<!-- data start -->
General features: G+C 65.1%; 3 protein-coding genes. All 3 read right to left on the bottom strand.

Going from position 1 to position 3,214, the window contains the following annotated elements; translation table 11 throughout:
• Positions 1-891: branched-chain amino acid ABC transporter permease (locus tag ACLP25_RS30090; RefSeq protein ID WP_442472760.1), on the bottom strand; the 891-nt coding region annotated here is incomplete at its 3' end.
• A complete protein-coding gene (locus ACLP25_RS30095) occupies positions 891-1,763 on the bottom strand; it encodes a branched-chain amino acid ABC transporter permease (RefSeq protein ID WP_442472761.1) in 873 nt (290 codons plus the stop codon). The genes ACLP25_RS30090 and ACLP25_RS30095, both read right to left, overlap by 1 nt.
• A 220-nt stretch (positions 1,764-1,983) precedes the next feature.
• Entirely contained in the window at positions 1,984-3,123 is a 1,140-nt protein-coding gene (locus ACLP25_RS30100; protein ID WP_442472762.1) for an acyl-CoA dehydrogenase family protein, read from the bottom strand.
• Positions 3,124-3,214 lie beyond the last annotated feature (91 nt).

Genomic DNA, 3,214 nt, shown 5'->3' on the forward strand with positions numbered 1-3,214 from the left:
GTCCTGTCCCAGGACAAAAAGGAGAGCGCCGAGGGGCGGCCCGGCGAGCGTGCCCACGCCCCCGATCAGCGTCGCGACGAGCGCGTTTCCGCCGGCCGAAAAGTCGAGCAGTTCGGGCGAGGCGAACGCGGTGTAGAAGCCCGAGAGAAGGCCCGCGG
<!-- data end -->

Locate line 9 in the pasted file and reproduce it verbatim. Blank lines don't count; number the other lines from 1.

GTCCTGTCCCAGGACAAAAAGGAGAGCGCCGAGGGGCGGCCCGGCGAGCGTGCCCACGCCCCCGATCAGCGTCGCGACGAGCGCGTTTCCGCCGGCCGAAAAGTCGAGCAGTTCGGGCGAGGCGAACGCGGTGTAGAAGCCCGAGAGAAGGCCCGCGG